Time for yet another try at the apple tarte! This time, I decided to go experimental (next time, I’m definitely trying out the recipe in my new English cookbook). This tarte takes an Italian influence with a rather heavy citrus taste (lemon juice, zest, and orange juice), but keeps traditional elements (apples, cinnamon, nutmeg) to make a crumbly confectionary pleasure once settled within a gooey almond oil-flavoured whole wheat crust. Here’s the step-by-step surgical procedures:
- The filling is quite simple: zest a lemon rather vigorously, then add in its juice (roll it first to release the juices); add a tablespoon of orange juice. Sprinkle in a 1 teaspoon of salt, 1/3 tablespoon cinnamon (I went, as per usual, a bit overboard on the cinnamon- so 1/3 – 1/2 tablespoon is much safer than the whole one I put in!), 1 teaspoon nutmeg, and 3/4 tablespoon honey. Sprinkle in between 1/3 – 1/2 cup large black raisins (or sultanas, if you prefer… we were out at the time). Very thinly slice apples (I used 1 large braeburn and 3 smaller granny smith) and add to the mix. Cook on medium until the mixture becomes soft and a bit creamy- there should be a slight bite of crisp left to the apples.
- Make a crust- I followed David’s french tarte dough recipe again for the basics but this time made some changes: I used 1 cup organic whole wheat pastry flour and the “rounding” of the cup as white whole wheat flour. I also used all soy-butter natural spread, and put in 5 tablespoons of it instead of 6. I also added a teaspoon of vanilla extract and 2 teaspoons of almond extract.
- I cooked the crust for 6 minutes unfilled, then removed it from the oven and let it cool for 10 minutes.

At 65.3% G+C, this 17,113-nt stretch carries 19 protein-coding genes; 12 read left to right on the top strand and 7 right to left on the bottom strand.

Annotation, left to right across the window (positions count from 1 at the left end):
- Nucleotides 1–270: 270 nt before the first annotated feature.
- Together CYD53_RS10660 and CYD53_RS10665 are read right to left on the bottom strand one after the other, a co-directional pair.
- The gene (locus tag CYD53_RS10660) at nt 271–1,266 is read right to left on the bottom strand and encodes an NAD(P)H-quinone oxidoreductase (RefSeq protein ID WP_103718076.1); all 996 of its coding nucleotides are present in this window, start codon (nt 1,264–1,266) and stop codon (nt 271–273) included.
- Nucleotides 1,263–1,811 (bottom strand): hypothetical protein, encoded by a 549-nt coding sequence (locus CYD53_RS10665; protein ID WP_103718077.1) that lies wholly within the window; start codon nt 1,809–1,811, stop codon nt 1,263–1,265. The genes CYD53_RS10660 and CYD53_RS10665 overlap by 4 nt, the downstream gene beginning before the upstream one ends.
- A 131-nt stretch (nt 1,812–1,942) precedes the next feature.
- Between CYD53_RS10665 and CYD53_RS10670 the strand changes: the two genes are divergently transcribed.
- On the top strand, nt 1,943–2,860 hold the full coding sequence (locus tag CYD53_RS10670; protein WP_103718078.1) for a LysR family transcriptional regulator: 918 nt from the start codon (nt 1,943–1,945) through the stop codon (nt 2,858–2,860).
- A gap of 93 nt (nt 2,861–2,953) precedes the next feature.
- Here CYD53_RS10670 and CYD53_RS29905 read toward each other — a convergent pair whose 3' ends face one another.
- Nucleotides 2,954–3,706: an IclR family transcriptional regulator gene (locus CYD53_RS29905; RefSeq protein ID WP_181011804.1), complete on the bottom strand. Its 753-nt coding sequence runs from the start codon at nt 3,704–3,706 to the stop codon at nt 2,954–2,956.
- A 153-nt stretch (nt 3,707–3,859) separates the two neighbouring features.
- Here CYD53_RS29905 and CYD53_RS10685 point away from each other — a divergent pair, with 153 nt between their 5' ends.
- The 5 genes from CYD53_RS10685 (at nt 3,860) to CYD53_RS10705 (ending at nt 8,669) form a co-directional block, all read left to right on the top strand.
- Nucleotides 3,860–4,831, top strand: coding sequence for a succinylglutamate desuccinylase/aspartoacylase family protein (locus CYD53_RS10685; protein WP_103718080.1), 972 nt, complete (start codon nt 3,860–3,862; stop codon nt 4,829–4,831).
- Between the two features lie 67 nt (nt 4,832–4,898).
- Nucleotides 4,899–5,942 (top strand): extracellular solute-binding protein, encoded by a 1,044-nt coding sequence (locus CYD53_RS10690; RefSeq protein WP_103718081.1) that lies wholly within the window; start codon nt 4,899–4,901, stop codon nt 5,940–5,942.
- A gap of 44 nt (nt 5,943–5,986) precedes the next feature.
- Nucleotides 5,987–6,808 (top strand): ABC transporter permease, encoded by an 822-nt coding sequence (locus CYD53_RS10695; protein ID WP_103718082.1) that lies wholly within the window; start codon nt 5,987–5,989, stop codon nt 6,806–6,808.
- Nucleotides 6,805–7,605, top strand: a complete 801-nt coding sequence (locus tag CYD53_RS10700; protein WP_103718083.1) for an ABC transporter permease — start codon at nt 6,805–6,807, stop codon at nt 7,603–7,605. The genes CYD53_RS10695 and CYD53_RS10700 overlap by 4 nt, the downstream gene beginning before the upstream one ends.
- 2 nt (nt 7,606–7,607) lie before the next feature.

- Fill the crust with the apple filling, making sure to add it evenly and spread it so that the top is completely flat (or as flat as can be made)- then while that is sitting (and settling), thinly slice one more apple (or two, if needed) and arrange in the shape of a flower on top of the filled tarte.
- Brush the apple slices with a bit of melted soy-butter spread with a pastry brush, sprinkle on a tiny bit of sugar, and put back into the oven for 10 minutes (still on 410 degrees).
- Remove tarte from oven and brush on apricot jam/jelly evenly with a pastry brush. Put tarte back into oven at approximately 200 degrees for another 30-40 minutes (until crust edges are golden-brown and fully cooked (lift edges of tarte pan slightly to check- the filling will make this process take quite a long time)). It’s important to reduce the temperature so as to not char the apples on top.
This was an unnecessarily complicated way to do this, but I was experimenting with filling times based on different degrees of crust bakedness. To make this easier, you can fill the tarte when the crust is almost completely cooked (after being in the oven for 12-14 minutes) and either a) not add apple slices on top, or b) pre-cook them and then add them on top.
It was melting and coming apart last night when it was hot (the boyfriend took seconds despite the crumbliness) and had a number of distinct flavours. Some bites had a strong lemon flavour from the zest (I zested it roughly, so there are some large zest pieces in the filling) while others had a strong, biting almond taste from the crust. After a day of refrigeration, the flavours have melded together much more. It’s enjoyable either way, but makes an interesting study in the effects of time and cooling upon the flavours’ relationships… something worth looking into!
In any case, it’s a rather yummy tarte, and fun to make. Try it out with your own variants and see what works best for you! As Melissa on Food Network would say, the possibilities are endless! :)
Lastly, if you do follow this recipe as I did- using the soy-butter spread- this becomes a vegan-friendly dessert! No animal products or by-products. Cheers!